How to determine CHN in volatile samples

A KEY factor in predicting the performance of petroleum fuels and lubricants is the percentage of carbon, hydrogen, and nitrogen (CHN) they contain. However, the volatile nature of these materials means that conventional elemental analysis is difficult to carry out.

Exeter Analytical says it has cracked the problem of CHN analysis of volatiles

CHN microanalysis of volatile compounds, particularly with high hydrogen content, requires careful handling, wide detector linearity, and easy sample residue removal.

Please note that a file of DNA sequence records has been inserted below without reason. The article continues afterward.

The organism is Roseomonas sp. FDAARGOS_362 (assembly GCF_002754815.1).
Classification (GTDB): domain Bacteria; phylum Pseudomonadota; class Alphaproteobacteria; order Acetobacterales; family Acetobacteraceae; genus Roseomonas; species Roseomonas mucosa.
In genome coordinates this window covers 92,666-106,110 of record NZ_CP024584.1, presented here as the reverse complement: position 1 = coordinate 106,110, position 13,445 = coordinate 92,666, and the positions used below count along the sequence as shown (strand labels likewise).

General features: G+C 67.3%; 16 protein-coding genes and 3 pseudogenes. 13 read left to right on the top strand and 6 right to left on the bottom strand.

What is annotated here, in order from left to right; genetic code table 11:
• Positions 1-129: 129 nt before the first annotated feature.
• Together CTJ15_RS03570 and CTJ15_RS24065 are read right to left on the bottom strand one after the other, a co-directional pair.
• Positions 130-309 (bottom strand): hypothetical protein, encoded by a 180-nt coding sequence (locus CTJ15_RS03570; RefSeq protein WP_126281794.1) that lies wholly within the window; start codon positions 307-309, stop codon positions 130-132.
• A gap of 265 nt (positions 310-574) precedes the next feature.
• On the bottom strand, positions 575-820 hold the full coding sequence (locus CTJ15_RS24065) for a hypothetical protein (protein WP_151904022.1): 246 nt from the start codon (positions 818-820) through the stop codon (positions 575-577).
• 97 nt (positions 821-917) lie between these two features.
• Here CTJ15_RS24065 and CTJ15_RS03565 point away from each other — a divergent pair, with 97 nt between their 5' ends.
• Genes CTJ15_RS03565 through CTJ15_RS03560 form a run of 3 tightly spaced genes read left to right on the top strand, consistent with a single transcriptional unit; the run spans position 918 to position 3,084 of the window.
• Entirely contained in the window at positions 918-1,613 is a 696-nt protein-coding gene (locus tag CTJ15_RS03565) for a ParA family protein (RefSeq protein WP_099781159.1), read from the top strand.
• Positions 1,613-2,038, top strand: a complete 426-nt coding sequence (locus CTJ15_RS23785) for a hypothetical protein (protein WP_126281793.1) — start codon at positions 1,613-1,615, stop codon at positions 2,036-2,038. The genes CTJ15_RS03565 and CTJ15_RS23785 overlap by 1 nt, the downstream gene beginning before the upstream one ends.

Now Exeter Analytical has developed a new sample preparation technique which it says solves these problems, not only for volatiles but also for samples which are sensitive to exposure to the air – those that oxidise rapidly, for example – or that are hygroscopic.

The technique isolates the sample in a heavy-walled tin capsule which is cold w

elded and held under an inert atmosphere inside a laboratory glove box. This approach, together with a procedure for the introduction of the capsules into a Model  440 CHN analyser, allows these awkward samples to have their CHN fractions accurately assessed.

The method is described in Exeter Analytical’s technical report 233, available online.